New legal hurdle for video streaming order in RIAA piracy case

Appeals court asks for comments on camera ban in the courtroom, pushing case back

A new legal hurdle has been added to a dispute between the music industry and Boston University doctoral student Joel Tenenbaum over the live Internet streaming of courtroom proceedings in the high-profile music piracy case.

The U.S. Court of Appeals for the First Circuit issued an order on Feb. 20 asking both sides in the case to provide their legal comments on a 1996 ban on the use of cameras in the circuit's courtrooms.

The appeals court has given Tenenbaum and the music labels 20 days from the order to file the comments, or supplementary briefs, on the likely implications of the 1996 resolution on the present case.

In a separate development, a scheduled hearing of the case today in a federal district court in Boston, at which the live streaming was to have occurred, has been pushed back to April 30.

A three-judge panel at the appellate court is currently considering an appeal that was filed in January by the Recording Industry Association of America (RIAA), which asked the court to disallow live Internet streaming of courtroom proceedings in its case against Tenenbaum.

The RIAA's motion was in response to a decision on Jan 14 by U.S. District Court Judge Nancy Gertner that basically authorized the Courtroom View Network to send a live video of a scheduled court hearing in the case to Harvard University's Berkman Center for Internet & Society. The center, in turn, was to have made the video stream available to the public on its Web site.

Charles Nesson, a Harvard University law professor who is representing Tenenbaum in the case had asked Gertner to allow the hearing to be streamed. He had claimed it would allow a broader Internet audience "to see what's at stake and just how out of proportion the [RIAA's] response is to the supposed infraction [in the case]."

The RIAA for its part had appealed the decision, calling Gertner's decision "wrong on its face" and "troubling in its application." The trade group said that because the video stream would be distributed by the Berkman Center, which Nesson co-founded, it was unfair and prejudicial to the music labels. Such an arrangement "undermines basic principles of fairness and is flatly inconsistent with the public interest," the RIAA said in its motion to the appeals court.

The Feb. 20 order does not directly address the RIAA's appeal and will further push back any decision on it. Nesson told Computerworld today that the court's order raises a "very open-ended question" about the legal implications of the 1996 resolution quoted in the order. The six-line resolution mentioned in the order basically affirms the judicial council's decision to bar the taking of photographs and also bans radio and TV coverage of proceedings within the circuit courts.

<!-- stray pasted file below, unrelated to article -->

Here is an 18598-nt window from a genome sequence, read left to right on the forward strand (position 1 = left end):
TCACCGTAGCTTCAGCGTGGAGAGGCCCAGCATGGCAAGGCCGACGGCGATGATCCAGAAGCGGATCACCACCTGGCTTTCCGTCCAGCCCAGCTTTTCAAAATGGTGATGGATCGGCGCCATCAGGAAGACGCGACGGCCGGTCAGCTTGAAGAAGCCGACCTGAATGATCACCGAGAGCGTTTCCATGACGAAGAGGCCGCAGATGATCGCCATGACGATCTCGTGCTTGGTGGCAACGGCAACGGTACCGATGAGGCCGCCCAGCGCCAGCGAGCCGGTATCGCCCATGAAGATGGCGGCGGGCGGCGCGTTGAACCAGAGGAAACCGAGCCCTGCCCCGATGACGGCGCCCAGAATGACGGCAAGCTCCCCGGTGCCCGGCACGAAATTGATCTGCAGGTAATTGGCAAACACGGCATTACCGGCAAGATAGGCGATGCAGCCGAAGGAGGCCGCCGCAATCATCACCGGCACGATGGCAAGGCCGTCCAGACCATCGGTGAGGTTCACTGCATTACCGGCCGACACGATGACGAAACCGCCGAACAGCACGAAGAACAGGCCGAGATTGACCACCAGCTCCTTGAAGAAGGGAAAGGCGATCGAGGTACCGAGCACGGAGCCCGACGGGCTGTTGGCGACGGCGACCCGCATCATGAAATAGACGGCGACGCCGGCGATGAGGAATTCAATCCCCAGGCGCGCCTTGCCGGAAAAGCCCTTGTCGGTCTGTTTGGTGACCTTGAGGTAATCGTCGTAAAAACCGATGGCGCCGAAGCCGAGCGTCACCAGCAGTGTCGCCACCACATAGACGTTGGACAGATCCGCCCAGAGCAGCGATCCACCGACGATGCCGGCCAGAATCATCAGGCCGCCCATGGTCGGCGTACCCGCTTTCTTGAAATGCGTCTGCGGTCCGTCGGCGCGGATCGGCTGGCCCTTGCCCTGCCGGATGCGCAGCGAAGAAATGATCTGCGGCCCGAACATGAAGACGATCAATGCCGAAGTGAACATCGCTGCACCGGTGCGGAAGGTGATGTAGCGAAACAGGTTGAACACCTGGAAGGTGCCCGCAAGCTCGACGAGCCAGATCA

What the appeals court appears to be asking is whether this is an "effective document" when it comes to this particular case, Nesson said. "What is this document actually? How would you classify this document, is this a recorded order, is it on file somewhere, has it been promulgated?"

What the court appears to be doing is gathering opinions to help it decide whether the resolution effectively abrogates Gertner's ruling or not, Nesson said.

An RIAA representative said in an e-mail that the resolution quoted in the appeals court "provides compelling authority in favor of our position."

The RIAA said additionally that the judicial resolution the First Circuit has asked the parties to comment on confirms the position the recording industry has taken in this dispute. The resolution shows that judges do not have the "unfettered discretion to permit broadcasting whenever the judge wants," the RIAA said.

"The resolution is clear that discretion should only be permitted in the specific instances, such as ceremonial proceedings," the RIAA said.

The RIAA filed its lawsuit against Tenenbaum in August 2007 after months of failed attempts at getting him to settle its copyright infringement claims. The lawsuit basically charged Tenenbaum with illegally downloading and distributing hundreds of songs over peer-to-peer file-sharing networks but named only seven of those songs in its complaint. The statutes used by the RIAA in the case allow for fines in excess of $1 million if Tenenbaum is found guilty of willful copyright infringement.

The case shot into the public spotlight last fall after Nesson announced that he would represent Tenenbaum against the RIAA. Since then, Nesson has filed a counterclaim against the RIAA, calling its entire music piracy campaign an abuse of federal courts and federal processes. He has also challenged the constitutionality of the federal Digital Theft Deterrence and Copyright Damages Improvement Act and the RIAA's attempted use of that law against Tenenbaum.

Gertner's live-streaming ruling related to a hearing on the counterclaims that originally was scheduled to take place in U.S. District Court in Boston on Jan. 22. That hearing, however, was postponed until today, after the RIAA said it would appeal the judge's ruling.

Yesterday's order by Gertner pushes that hearing back to April 30. Gertner's order cited the delays caused by the RIAA's ongoing appeal of the Internet streaming motion, and Nesson's "efforts to broaden the scope of the case via his abuse-of-process counterclaim and constitutional challenge" as reasons for the postponement.

In her order, Gertner also noted that Nesson's challenges on the constitutional issues should have been separated from his complaints about the RIAA's alleged abuse of process. It also indicated that rather than a counterclaim, Nesson's complaints should have been filed as a motion to dismiss the case against Tenenbaum.

Related:

Copyright © 2009 IDG Communications, Inc.

7 inconvenient truths about the hybrid work trend
Shop Tech Products at Amazon